|to expurgate (a written work) by removing or modifying passages considered vulgar or objectionable.|
|to bark; yelp.|
|—n , pl -pies|
|1.||an ornamental awning above a throne or bed or held over a person of importance on ceremonial occasions|
|2.||a rooflike covering over an altar, niche, etc|
|3.||a roofed structure serving as a sheltered passageway or area|
|4.||a large or wide covering, esp one high above: the sky was a grey canopy|
|5.||the nylon or silk hemisphere that forms the supporting surface of a parachute|
|6.||the transparent cover of an aircraft cockpit|
|7.||the highest level of branches and foliage in a forest, formed by the crowns of the trees|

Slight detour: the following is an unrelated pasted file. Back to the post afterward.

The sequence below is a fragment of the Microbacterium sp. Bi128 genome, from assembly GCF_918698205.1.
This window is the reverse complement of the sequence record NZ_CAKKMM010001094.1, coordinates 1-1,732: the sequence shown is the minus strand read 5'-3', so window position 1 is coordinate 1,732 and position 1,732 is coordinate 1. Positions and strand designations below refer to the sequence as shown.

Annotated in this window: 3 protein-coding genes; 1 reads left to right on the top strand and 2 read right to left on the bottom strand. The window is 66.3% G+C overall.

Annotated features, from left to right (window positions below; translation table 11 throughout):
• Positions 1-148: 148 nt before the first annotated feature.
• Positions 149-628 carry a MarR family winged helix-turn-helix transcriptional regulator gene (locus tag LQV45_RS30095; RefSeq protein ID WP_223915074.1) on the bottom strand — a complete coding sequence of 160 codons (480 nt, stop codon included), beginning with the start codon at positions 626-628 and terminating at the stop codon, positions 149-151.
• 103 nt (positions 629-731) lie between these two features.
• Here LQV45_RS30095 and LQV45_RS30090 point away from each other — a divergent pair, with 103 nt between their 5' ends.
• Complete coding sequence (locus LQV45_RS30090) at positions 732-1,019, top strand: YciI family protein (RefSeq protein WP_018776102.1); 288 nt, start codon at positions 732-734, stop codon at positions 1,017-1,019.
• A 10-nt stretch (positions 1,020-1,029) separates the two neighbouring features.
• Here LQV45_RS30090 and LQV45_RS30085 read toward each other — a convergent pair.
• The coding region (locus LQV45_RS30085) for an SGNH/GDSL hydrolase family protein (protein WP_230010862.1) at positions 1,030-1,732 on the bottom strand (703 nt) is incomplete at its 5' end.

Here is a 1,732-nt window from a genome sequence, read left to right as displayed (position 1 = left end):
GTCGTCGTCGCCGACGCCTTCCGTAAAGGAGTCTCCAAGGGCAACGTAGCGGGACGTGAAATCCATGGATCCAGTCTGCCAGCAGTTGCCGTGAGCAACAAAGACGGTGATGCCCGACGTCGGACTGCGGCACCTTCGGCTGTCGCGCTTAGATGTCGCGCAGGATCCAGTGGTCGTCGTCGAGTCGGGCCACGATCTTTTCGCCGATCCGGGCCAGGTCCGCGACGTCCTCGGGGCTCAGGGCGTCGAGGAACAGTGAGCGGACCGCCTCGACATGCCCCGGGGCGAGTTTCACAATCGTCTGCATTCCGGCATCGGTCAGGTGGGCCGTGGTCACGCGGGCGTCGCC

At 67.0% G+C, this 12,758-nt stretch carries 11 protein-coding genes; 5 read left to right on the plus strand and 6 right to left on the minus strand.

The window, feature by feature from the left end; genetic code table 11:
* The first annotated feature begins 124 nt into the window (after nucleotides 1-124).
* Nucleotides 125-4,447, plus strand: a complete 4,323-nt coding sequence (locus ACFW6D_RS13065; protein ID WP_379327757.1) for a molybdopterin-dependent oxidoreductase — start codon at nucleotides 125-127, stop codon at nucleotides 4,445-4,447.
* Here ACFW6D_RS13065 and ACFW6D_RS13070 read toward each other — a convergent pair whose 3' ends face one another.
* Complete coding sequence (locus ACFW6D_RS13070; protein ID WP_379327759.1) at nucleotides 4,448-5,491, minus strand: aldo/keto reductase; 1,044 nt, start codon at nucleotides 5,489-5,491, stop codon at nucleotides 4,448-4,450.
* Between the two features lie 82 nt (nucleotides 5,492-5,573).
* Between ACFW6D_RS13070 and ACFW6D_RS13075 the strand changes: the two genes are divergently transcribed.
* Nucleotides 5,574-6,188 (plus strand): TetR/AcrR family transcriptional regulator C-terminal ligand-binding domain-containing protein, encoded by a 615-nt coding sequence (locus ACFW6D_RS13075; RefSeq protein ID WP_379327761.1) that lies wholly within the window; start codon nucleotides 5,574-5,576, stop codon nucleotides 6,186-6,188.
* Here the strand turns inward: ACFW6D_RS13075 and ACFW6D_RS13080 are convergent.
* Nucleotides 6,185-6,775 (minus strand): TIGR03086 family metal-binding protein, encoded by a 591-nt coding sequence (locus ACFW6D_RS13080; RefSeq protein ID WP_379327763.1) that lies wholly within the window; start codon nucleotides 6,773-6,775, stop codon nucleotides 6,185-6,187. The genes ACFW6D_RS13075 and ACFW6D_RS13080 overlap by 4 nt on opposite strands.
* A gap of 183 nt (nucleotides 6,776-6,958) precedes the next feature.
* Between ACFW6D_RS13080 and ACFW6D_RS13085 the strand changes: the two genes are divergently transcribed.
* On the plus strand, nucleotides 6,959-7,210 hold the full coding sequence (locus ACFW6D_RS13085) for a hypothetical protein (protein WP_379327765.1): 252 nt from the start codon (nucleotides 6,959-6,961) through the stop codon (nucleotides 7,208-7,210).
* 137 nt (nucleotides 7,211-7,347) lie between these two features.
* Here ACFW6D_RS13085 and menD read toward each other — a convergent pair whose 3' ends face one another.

|—vb , -pies, -pies, -pying, -pied|
|8.||(tr) to cover with or as if with a canopy|
|[C14: from Medieval Latin canōpeum mosquito net, from Latin cōnōpeum gauze net, from Greek kōnōpeion bed with protective net, from kōnōps mosquito]|
in architecture, a projecting hood or cover suspended over an altar, statue, or niche. It originally symbolized a divine and royal presence and was probably derived from the cosmic audience tent of the Achaemenian kings of Persia. In the Middle Ages it became a symbol of the divine presence in churches. During the 14th and 15th centuries, tombs, statues, and niches were overhung with richly decorated tabernacle work in stone, and these were reflected in delicate spiral wooden canopies over fonts.
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